Ham Radio!
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Listened to a CB radio lately? Don't bother. What you'll hear is obscenity, rudeness, ridiculous sound effects and endless exchanges of childish venom that would make even Jerry Springer blush.

I wanted to share interesting technologies with my two sons, but I didn't want to pollute their minds with the pornography that CB radio has become. So, after a few weeks of easy study, I passed my Amateur Radio License exam with flying colors, and I have the call sign "KF6ONE".
News flash!
In the spring of the year 2000, I passed both the General and Extra exams, so I now hold all possible privileges for Amateur operators in the United States! I've enjoyed contacts with hams in Australia, New Zealand, Japan, Kasikhstan, Hungary, Romania, and Italy. And, of course, plenty of contacts from U.S. hams!

Interested? Becoming a ham is easier than ever! New FCC rules have relaxed the testing requirements, especially for learning Morse code. To learn more, click here.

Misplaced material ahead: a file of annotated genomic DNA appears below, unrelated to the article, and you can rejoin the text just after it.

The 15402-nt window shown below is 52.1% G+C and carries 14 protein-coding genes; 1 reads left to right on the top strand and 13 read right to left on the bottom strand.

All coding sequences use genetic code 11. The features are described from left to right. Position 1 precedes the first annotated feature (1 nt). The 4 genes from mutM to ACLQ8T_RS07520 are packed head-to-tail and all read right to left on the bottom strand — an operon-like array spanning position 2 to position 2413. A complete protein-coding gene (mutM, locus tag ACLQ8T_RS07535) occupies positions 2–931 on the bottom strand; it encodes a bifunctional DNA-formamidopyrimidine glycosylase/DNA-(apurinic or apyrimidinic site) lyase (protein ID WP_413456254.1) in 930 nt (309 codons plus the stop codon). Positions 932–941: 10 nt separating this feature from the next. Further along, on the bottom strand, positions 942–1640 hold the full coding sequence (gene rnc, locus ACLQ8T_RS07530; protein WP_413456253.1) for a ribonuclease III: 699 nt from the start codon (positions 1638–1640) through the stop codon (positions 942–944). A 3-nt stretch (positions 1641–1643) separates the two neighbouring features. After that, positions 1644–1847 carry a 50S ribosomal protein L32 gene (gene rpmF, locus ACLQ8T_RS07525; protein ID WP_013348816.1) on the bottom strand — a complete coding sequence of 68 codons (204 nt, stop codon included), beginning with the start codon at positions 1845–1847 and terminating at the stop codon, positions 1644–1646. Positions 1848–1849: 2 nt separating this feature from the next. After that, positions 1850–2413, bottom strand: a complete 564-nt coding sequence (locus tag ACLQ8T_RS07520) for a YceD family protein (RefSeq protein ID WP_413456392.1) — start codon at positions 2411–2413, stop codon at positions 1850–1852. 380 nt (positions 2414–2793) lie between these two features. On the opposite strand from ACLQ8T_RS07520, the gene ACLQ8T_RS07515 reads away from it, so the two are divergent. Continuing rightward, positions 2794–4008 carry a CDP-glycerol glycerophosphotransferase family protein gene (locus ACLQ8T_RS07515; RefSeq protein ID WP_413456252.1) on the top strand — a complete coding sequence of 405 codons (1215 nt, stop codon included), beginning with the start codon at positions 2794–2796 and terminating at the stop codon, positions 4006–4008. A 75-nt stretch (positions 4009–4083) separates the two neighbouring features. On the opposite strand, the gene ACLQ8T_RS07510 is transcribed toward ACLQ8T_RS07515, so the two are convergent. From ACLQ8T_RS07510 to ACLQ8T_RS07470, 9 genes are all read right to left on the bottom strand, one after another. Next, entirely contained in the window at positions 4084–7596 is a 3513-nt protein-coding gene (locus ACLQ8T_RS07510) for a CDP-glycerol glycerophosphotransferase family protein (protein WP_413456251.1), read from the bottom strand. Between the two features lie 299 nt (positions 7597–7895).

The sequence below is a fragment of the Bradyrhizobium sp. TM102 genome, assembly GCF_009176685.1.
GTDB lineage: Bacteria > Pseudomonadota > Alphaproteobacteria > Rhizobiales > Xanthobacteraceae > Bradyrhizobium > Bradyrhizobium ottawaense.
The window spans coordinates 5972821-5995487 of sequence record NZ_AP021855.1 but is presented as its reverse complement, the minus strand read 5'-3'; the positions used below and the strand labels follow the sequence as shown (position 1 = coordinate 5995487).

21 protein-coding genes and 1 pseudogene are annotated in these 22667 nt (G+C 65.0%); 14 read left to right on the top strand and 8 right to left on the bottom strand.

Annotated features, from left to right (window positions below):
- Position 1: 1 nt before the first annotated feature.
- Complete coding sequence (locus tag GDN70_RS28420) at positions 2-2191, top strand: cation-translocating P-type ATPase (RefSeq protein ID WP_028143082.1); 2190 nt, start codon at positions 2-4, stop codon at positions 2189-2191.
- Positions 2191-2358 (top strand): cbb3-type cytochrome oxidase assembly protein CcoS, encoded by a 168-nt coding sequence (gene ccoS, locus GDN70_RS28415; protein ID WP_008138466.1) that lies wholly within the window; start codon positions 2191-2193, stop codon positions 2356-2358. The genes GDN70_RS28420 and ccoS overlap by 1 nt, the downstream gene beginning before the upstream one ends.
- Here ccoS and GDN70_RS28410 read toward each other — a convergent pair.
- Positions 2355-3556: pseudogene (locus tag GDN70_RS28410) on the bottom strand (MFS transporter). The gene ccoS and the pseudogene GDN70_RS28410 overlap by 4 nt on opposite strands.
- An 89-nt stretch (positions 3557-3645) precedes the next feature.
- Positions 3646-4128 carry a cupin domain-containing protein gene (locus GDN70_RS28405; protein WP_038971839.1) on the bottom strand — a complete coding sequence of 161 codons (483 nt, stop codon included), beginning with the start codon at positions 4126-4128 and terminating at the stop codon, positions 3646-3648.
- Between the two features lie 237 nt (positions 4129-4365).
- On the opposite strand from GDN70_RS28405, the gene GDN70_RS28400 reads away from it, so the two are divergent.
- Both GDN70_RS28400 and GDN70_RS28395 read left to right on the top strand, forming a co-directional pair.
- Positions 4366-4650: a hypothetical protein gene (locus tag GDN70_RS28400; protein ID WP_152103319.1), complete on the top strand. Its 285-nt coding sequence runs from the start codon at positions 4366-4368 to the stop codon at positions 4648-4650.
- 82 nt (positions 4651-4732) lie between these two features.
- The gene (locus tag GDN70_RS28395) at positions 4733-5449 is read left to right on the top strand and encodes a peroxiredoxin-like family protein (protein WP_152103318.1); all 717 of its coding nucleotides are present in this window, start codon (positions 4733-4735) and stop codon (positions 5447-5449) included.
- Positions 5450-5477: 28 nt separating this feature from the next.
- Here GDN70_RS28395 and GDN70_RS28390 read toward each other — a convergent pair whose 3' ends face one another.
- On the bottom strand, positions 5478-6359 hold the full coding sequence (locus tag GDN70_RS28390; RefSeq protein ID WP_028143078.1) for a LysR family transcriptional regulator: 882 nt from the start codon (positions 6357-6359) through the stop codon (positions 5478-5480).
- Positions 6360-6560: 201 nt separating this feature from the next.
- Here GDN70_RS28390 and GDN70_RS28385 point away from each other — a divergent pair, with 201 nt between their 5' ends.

My own ham radio activities...

Check out these photos of portable ham operation in an Oregon treehouse!

Back in 1999, I upgraded my license to the "Technician Plus" class by learning to read Morse Code at a speed of 5 words-per-minute. I used Ham University, a great piece of software that helps you pass both written and Morse Code ham exams. Besides, it features a picture of a cat, so it can't be bad!
Ham Radio links you should check out...

Sierra Repeater Association (SRA) is a local repeater club whose members use a "linked repeater" system. The club is loosely tied to other repeater clubs in the "Cactus Intertie".

The first fellow ham I ever met over the air was George, KJ6VU. Along with helping to lead SRA, he also maintains a pretty cool ham radio web page with lots of good links.

Another of my favorite repeaters to hang out on is WA6TEM. This repeater is nicknamed "Charlie". Some of the most friendly hams can be found on the Charlie repeater, and newcomers are always welcomed!

Over the years, countless lives have been saved, thanks to the readiness of ham operators worldwide. Public safety and emergency service is an important part of the Amateur Service; to learn more about ham emergency services, click here, here, here and here.

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